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Statement by the President on the European Relief and Rehabilitation Program.

September 17, 1945

THE UNITED STATES GOVERNMENT is now in a position to fulfill the main requests of Europe--with the exception of sugar, fats and oils--from this date until January 1 as these requests have been stated to it by the governments of the liberated countries and by UNRRA.

Provision of the supplies thus requested does not, however, mean that the civilian populations of Europe will reach even a minimum level of subsistence, and much suffering may be expected during the coming winter in certain areas of the continent.

The limiting factor in meeting the minimum needs of the liberated peoples is no longer one of shipping. For the moment, in the case of most commodities, it is no longer a problem of supply. Today it is primarily a twofold financial problem; first, to work out credits or other financial arrangements with the European governments; second, to make additional funds available to UNRRA for emergency relief.

This Government is bending every effort to find solutions to this problem, in cooperation with the respective claimants, with a view to increasing the flow of urgently needed supplies. Pending such settlements this government is taking necessary measures in relation to production, distribution and shipping of supplies to insure a broad, equitable and continuous flow of current stocks and new production of relief and rehabilitation supplies for liberated areas, which it is anticipated will be required, in addition to those quantities which they have already requisitioned. One purpose of such measures is to prevent the dissipation of available supplies in domestic channels where they are not essential.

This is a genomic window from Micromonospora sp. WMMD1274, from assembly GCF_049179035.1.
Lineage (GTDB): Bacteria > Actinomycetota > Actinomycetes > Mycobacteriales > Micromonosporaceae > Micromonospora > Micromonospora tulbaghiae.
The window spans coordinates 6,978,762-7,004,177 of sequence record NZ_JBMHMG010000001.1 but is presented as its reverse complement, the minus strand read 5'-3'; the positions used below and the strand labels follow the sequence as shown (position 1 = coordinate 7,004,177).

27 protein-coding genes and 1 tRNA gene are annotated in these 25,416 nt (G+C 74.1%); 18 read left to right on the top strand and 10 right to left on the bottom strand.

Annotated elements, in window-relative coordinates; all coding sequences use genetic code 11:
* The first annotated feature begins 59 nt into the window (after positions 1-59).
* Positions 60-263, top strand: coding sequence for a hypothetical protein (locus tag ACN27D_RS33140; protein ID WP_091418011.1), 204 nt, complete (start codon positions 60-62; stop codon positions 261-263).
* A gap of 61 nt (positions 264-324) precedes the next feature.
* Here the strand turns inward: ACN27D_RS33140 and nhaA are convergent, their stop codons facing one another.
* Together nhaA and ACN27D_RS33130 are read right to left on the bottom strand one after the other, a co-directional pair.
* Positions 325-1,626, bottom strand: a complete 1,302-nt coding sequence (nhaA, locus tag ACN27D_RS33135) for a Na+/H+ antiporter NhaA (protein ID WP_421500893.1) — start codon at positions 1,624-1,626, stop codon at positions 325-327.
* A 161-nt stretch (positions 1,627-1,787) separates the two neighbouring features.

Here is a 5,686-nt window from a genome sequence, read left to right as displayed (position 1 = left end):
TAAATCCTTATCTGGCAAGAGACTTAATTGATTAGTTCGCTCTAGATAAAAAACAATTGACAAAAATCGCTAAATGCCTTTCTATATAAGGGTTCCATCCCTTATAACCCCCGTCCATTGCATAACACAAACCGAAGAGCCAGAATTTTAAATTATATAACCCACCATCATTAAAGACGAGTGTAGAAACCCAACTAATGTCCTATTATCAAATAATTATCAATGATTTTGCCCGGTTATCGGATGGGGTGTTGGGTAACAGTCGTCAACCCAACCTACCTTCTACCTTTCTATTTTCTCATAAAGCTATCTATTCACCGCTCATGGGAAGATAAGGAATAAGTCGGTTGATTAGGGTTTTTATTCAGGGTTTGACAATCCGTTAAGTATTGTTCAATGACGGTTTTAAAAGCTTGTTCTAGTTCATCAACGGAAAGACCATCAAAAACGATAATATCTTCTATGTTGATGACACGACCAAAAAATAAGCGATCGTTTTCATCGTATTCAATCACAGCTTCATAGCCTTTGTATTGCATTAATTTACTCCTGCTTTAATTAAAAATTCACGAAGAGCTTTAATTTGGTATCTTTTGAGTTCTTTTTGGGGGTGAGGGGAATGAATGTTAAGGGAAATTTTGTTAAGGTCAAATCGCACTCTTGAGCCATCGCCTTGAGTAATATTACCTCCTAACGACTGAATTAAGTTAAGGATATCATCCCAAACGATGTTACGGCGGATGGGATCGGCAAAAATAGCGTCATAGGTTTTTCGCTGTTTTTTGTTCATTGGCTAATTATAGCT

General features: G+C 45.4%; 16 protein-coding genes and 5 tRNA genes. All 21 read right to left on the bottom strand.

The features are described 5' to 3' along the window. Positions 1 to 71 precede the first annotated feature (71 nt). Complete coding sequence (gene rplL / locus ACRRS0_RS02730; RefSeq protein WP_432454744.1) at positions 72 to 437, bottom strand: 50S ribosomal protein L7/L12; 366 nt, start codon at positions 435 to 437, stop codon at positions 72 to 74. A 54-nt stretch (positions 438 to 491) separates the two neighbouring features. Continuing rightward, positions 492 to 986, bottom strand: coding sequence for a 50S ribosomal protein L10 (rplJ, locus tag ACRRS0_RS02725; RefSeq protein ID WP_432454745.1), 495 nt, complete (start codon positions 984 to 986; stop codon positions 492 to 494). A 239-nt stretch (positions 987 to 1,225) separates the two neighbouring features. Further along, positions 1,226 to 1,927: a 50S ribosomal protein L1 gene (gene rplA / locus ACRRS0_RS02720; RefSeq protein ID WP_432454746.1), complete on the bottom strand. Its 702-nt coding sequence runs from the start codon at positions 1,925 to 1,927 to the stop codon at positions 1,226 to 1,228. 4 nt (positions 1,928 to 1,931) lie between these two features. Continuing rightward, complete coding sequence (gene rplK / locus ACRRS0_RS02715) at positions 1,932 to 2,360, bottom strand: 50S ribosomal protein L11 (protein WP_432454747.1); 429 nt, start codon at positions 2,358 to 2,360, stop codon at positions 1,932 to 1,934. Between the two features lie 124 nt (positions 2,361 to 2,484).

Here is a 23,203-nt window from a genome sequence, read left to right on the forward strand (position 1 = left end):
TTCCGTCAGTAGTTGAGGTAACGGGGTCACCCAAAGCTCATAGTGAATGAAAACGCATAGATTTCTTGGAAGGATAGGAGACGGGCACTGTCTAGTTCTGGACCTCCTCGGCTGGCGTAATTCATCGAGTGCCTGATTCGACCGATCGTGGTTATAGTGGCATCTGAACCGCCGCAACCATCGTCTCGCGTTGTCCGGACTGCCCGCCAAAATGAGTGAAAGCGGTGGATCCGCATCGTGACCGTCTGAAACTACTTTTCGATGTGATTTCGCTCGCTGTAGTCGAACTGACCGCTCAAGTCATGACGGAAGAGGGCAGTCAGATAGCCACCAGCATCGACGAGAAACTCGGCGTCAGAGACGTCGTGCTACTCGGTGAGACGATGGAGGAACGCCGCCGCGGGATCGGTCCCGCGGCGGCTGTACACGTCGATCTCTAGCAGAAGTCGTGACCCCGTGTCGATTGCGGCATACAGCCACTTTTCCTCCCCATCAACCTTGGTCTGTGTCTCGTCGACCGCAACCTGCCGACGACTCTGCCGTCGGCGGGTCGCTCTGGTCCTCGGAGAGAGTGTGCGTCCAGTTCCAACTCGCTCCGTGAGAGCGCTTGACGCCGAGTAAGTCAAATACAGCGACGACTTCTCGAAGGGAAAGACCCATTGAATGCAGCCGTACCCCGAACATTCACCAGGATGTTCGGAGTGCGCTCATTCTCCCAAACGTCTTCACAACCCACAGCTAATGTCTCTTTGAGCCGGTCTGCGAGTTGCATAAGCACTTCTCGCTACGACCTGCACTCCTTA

When I returned from Potsdam I said, "If we let Europe go cold and hungry, we may lose some of the foundations of order on which the hoped for world-wide peace must rest. We must help to the limits of our strength. And we will." That pledge, made not only to our Allies, but to the American people, must be kept. It should be made perfectly clear that, contrary to the belief of many, relaxation of rationing on the home front is not a factor in the allocation of relief supplies to Europe. The Department of Agriculture reports that, despite the release of cheese from rationing controls, and the possible relaxation of domestic meat rationing, we have sufficient quantities of meat and dairy products to fulfill the requirements placed upon us by UNRRA and the paying governments for the last quarter of the year. Furthermore, should UNRRA secure the additional financial resources it so urgently needs, and the paying governments conclude more satisfactory financial arrangements, again raising the problem of supply, both the Department of Agriculture and the War Production Board have the authority to issue set-aside orders on specific quantities of commodities purchased, regardless of whether they are rationed, to insure deliveries abroad. This does not mean that it may not become necessary to resume ration controls of certain items if they become so short in supply that such controls are required to insure more equitable distribution.